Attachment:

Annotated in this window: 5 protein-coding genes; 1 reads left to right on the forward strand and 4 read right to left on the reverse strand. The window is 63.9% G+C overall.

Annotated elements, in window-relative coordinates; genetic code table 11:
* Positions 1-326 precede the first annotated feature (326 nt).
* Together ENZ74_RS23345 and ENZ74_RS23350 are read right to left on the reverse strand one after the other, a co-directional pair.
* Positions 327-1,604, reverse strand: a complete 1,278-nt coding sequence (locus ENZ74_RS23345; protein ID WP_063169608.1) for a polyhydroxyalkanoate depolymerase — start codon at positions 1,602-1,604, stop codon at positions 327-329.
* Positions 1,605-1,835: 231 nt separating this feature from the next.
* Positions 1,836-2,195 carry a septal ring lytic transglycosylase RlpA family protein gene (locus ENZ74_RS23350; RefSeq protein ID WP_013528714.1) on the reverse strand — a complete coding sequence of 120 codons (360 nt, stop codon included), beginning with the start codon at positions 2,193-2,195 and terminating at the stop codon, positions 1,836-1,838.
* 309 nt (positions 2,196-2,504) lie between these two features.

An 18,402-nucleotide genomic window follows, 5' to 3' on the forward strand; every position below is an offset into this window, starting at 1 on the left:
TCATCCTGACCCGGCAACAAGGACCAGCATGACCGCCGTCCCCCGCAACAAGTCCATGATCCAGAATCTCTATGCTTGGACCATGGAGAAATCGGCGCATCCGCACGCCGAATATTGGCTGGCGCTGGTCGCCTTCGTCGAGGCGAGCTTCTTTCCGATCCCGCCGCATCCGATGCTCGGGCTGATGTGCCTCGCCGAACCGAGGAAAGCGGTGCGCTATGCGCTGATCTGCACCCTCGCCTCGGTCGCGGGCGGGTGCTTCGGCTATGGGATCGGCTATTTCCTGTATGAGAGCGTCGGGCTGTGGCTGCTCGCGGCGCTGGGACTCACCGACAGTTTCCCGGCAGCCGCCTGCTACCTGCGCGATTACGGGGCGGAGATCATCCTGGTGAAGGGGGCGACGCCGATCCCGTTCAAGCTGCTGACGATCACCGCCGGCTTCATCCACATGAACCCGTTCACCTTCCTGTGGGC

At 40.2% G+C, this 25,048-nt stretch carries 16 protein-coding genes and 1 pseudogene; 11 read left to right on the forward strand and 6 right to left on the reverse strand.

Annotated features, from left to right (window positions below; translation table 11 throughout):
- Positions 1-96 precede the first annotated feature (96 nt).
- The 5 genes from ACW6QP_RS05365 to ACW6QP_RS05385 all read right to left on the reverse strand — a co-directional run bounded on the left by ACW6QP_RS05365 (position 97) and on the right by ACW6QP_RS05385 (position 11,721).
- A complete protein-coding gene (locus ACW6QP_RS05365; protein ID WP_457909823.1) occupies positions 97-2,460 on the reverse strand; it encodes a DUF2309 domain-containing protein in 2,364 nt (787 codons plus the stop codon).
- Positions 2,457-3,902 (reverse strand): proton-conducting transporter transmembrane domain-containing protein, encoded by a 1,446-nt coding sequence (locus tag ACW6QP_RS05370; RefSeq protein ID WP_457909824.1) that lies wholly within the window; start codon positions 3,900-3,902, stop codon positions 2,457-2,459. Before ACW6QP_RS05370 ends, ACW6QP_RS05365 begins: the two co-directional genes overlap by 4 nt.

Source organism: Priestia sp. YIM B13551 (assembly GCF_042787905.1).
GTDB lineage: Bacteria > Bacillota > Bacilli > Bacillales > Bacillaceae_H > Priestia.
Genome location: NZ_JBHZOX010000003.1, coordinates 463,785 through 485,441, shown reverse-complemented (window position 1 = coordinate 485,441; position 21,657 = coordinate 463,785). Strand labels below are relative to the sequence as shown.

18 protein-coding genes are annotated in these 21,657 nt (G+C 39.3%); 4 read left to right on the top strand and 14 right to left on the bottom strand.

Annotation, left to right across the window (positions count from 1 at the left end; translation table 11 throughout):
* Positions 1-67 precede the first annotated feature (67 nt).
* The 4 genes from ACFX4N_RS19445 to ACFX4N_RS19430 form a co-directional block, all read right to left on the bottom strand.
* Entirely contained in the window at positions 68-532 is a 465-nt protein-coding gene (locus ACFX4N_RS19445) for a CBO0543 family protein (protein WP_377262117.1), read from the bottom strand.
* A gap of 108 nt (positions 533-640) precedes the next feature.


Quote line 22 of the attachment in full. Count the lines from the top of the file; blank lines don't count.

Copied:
* Positions 1-67 precede the first annotated feature (67 nt).